Again another pivotal family member shaping the dynasty of the main character Danny played by Gabriel Chavarria. His father has all this great baggage of an ex-wife that ended wrongly and you wonder why as the audience, later to be reveiled. As well as his reluctance to see his older son Francisco that went to jail. There is also the underlying bitterness of both sons at the new wife Gloria played by Eva Longoria. She kind of enjoyed the better version of the father by getting him off alcohol and into Alcoholics Anonymous after his first wife left. It really emphasizes the challenge of a step family after the first generation is almost grown up.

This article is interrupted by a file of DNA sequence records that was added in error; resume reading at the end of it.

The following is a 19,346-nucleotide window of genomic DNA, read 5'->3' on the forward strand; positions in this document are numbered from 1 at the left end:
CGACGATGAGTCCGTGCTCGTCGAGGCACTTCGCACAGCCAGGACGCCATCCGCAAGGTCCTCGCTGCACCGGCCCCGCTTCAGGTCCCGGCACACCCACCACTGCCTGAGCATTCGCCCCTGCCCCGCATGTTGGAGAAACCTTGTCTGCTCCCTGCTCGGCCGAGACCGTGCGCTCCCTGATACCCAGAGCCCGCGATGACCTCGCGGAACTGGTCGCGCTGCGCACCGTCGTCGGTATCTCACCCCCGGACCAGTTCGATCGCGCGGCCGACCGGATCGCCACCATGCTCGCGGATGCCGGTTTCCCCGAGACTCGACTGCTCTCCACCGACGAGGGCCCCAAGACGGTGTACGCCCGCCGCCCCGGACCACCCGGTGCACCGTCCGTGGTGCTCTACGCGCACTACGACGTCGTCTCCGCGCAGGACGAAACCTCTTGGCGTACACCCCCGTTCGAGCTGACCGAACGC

Well, being a lowrider movie, you have to have the true low riders in the film. These are too legit and authentic through and through on the cars. It really captures the culture of the cars and how the rivalries in various car owners runs deep in the community in East LA. One of the coolest aspects is they tell the tale of how the hydraulics systems became so crucial element in lowriders. Basically, the the lowered cars became illegal and then the hydraulics allowed the lowriders to persist and maintain street legal height. From there it became an art form.
How have these types of cars impacted other cultures?
One of the true connections was to street rap in the 1990s. One of the masters of using these cars to fully establish street cred was Snoop Dogg and his 64. He was taking off of Ice Cube's early use of lowriders as part of NWA and later Ice Cube. These cars became part of hip hop beyond the original Latino East LA barrio per say.